Here’s a sampling of what I heard from the directors, educators, board members, interpreters, site managers, and CEOs who stopped by our booth:

My biggest challenge is...

  • Trying to get a dysfunctional board to develop a plan
  • A CEO who just doesn’t get it
  • Engaging the board, especially in fundraising
  • An inherited staff
  • Dealing with the “founder’s syndrome”
  • Getting return visitation from local, non-members
  • A community that doesn’t know what a treasure they have in their own backyard
  • Money

I wake up in a cold sweat at night...

  • Afraid that the project I’ve been trying to get going just won’t happen
  • Wondering how I can overcome the attitude “We’ve never done it that way.”
  • Thinking about my dysfunctional board—micromanagers who lack commitment
  • Worried about our poor/non-existent marketing and promotion
  • Feeling anguish over the closing of historic sites in the future
  • Because we’re undercapitalized

So, what’s keeping you up at night these days? And, more importantly, what are doing about it?

Tuesday, September 9, 2008

Qm2 at AASLH in Rochester

Qm2 is in Rochester Sept 9 to 12 for the annual meeting of the American Association of State and Local History. This is where people who work in museums, archives, historical societies and historic properties gather to learn and share.

The theme this year is TRANSFORMATION. Our industry has been experiencing a fundamental transformation from internal to external orientation, from being collections driven to audience driven. This transformation has been playing out in every organization - some adapting more quickly than others - and with every individual - some enthusiastic, some resisting.

The historical profession today is far more open and accessible to diverse audiences than it was 20 years ago, when we first started using focus groups. Now, knowing one's audience is recognized as essential to success. Qm2 associate Dale Jones is a leading expert in gathering and using audience feedback to shape museum programs and exhibits.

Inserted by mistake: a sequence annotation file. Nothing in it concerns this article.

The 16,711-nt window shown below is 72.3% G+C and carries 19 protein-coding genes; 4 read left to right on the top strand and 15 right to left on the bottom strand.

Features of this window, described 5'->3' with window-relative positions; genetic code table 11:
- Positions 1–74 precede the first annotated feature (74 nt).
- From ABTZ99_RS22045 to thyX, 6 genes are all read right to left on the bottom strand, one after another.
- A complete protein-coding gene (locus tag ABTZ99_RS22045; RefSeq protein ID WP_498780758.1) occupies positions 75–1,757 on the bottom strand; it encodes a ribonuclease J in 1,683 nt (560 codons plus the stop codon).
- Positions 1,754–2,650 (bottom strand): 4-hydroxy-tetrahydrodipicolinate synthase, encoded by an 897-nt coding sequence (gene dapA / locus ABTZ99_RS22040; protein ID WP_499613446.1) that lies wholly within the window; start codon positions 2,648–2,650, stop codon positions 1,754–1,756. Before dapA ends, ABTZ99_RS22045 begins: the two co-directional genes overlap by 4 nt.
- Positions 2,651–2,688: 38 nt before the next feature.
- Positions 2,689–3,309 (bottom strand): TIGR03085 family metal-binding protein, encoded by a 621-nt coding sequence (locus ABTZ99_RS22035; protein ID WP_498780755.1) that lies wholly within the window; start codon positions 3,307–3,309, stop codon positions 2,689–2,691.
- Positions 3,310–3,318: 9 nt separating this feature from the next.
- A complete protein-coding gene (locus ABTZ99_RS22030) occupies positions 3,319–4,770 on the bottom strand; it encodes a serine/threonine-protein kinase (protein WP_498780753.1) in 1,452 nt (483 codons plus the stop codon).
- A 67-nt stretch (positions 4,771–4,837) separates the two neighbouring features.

Beyond asking the audience what they like or need or want, some organizations have begun to invite audiences in to partner in creating exhibits and programs. Deborah Schwartz, Executive Director of the Brooklyn Historical Society, has been a leader in this. BHS has a community gallery and the staff supports community groups who come in to create their own exhibits. The staff provides expertise, the community brings the story. Deb is in the Roundtable for museum directors that we run in Baltimore, and several other members of that roundtable have also created "community galleries."

Monday, August 25, 2008

Greening Your IT?

How does all the I.T. equipment and services affect the way your organization operates? You probably couldn't do without a lot of the ways of functioning that computer software and tools have made possible. At the same time, the continual requirement to keep software current, free of viruses and other bugs, and ensuring that your staff have the tools they need to do their work, means that you are also probably wondering how to get a better handle on your I.T. budget.

All the talk in the media and elsewhere about climate change, and the rising cost of power, may also be making you think about the ecological footprint of all this IT equipment in your organization. How much power is used to run all the computers? If you have a server room, how much power is needed to keep the servers at an optimal temperature?

Instead of moving money from program funds to cover IT and utility costs, or developing a new grant request to meet operating costs, why not consider ways to reduce both the economic and ecological impact without sacrificing quality and service standards?

We've just published a new article that brings you a report from a recent seminar that identifies three ways in which you can achieve both of these objectives.

Follow this link to learn more

and then tell us what you think in the comments section below...

Friday, May 16, 2008

Civic Leadership: Employee Volunteer Programs

Civic Leadership involves not only the museum's executive director, but also the staff.
The following string of comments was generated by members of the REX Museums Roundtable in St. Louis. (if you'd like to know more about REX Museums Roundtables, email me: